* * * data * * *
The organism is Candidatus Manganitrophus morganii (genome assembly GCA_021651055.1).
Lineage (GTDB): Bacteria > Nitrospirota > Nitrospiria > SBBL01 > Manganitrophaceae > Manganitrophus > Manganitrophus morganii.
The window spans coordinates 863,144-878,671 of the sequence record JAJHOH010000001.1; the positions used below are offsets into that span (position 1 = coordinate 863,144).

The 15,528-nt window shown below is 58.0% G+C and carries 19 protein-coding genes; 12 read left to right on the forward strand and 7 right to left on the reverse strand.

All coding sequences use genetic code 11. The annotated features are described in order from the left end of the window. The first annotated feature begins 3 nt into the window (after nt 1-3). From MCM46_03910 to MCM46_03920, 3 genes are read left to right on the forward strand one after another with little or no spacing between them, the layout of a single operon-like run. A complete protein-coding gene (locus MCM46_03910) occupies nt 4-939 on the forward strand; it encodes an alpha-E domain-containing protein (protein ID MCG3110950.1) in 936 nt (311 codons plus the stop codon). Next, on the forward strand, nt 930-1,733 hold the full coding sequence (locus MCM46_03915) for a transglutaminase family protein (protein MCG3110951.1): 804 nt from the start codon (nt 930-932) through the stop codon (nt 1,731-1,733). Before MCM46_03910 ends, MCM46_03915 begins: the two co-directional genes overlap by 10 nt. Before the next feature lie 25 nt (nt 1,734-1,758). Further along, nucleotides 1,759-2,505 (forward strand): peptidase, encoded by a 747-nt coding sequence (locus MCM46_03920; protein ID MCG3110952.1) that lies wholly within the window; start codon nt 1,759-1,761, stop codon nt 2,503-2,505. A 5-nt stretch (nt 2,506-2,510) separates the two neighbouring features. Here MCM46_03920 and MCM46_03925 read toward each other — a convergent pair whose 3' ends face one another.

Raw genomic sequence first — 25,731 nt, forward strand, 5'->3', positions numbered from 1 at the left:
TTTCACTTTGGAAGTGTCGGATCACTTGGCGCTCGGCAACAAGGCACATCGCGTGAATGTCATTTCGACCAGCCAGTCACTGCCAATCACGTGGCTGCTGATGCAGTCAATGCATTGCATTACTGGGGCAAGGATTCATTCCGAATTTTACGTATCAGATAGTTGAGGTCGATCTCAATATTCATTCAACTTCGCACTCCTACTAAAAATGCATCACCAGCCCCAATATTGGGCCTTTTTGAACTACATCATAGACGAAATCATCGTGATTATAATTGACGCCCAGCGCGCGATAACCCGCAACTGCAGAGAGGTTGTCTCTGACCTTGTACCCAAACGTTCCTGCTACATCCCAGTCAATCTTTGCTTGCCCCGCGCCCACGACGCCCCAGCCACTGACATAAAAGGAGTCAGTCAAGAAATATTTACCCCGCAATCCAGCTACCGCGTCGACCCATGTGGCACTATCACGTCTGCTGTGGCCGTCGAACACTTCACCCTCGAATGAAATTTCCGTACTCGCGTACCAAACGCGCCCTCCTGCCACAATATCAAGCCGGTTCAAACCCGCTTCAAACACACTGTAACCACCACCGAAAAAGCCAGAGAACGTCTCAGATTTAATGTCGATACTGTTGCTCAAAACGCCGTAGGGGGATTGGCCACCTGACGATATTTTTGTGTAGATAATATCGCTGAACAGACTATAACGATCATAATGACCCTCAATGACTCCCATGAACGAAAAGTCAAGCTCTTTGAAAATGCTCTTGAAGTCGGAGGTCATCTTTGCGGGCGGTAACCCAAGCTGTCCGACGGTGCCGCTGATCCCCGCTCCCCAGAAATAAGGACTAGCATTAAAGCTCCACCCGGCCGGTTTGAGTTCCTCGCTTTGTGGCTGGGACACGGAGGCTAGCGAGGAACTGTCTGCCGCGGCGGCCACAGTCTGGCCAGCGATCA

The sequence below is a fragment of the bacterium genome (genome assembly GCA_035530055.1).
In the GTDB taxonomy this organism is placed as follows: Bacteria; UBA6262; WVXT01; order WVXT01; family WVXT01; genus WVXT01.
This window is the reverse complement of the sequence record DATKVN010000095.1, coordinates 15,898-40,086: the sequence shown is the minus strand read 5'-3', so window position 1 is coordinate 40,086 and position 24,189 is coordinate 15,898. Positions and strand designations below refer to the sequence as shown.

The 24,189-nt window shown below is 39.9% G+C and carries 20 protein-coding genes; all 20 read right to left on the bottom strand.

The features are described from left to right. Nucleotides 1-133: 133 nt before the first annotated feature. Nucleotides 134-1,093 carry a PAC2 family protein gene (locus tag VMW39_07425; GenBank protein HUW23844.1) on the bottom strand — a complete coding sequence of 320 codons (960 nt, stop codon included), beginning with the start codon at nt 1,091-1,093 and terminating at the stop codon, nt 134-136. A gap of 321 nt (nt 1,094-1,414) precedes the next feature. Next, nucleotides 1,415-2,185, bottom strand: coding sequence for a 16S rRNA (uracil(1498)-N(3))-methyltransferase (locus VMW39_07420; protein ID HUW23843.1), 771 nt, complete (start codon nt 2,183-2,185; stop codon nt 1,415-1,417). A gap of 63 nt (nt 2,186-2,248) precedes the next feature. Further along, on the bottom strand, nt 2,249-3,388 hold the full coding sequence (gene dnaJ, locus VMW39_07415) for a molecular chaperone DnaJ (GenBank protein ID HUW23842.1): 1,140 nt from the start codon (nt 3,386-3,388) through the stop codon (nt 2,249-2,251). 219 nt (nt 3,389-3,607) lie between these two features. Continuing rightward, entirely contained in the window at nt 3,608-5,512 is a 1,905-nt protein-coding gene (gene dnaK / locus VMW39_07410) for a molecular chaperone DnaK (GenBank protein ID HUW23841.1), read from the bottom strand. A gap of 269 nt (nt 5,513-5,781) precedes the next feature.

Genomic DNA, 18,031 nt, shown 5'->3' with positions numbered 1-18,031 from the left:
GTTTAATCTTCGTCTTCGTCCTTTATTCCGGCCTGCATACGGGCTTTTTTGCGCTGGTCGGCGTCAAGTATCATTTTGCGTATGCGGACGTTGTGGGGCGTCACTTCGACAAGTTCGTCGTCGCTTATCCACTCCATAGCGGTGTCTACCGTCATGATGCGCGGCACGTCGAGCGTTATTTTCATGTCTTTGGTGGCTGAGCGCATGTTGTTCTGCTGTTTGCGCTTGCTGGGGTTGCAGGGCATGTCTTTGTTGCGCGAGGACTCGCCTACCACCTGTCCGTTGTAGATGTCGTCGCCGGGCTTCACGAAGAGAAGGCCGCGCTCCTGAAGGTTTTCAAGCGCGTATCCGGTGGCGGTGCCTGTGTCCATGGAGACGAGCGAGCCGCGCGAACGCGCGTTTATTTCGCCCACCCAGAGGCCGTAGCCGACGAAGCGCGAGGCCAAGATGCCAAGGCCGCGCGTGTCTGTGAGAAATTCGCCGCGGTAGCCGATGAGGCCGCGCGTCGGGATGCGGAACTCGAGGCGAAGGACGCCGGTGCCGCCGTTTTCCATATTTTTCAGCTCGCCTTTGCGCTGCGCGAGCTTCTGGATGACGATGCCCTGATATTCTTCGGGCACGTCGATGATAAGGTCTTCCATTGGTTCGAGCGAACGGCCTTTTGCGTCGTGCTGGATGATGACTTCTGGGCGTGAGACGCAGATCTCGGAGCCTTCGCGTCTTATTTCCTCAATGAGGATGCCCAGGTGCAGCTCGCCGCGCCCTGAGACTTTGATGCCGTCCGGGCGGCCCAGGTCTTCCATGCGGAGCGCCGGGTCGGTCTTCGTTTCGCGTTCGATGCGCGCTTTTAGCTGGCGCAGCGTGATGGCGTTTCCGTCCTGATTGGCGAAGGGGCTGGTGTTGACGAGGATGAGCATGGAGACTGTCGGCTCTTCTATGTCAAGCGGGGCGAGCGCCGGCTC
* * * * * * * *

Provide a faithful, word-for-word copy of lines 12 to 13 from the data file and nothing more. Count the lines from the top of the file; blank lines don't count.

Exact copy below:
The features are described from left to right. Nucleotides 1-133: 133 nt before the first annotated feature. Nucleotides 134-1,093 carry a PAC2 family protein gene (locus tag VMW39_07425; GenBank protein HUW23844.1) on the bottom strand — a complete coding sequence of 320 codons (960 nt, stop codon included), beginning with the start codon at nt 1,091-1,093 and terminating at the stop codon, nt 134-136. A gap of 321 nt (nt 1,094-1,414) precedes the next feature. Next, nucleotides 1,415-2,185, bottom strand: coding sequence for a 16S rRNA (uracil(1498)-N(3))-methyltransferase (locus VMW39_07420; protein ID HUW23843.1), 771 nt, complete (start codon nt 2,183-2,185; stop codon nt 1,415-1,417). A gap of 63 nt (nt 2,186-2,248) precedes the next feature. Further along, on the bottom strand, nt 2,249-3,388 hold the full coding sequence (gene dnaJ, locus VMW39_07415) for a molecular chaperone DnaJ (GenBank protein ID HUW23842.1): 1,140 nt from the start codon (nt 3,386-3,388) through the stop codon (nt 2,249-2,251). 219 nt (nt 3,389-3,607) lie between these two features. Continuing rightward, entirely contained in the window at nt 3,608-5,512 is a 1,905-nt protein-coding gene (gene dnaK / locus VMW39_07410) for a molecular chaperone DnaK (GenBank protein ID HUW23841.1), read from the bottom strand. A gap of 269 nt (nt 5,513-5,781) precedes the next feature.

Genomic DNA, 18,031 nt, shown 5'->3' with positions numbered 1-18,031 from the left: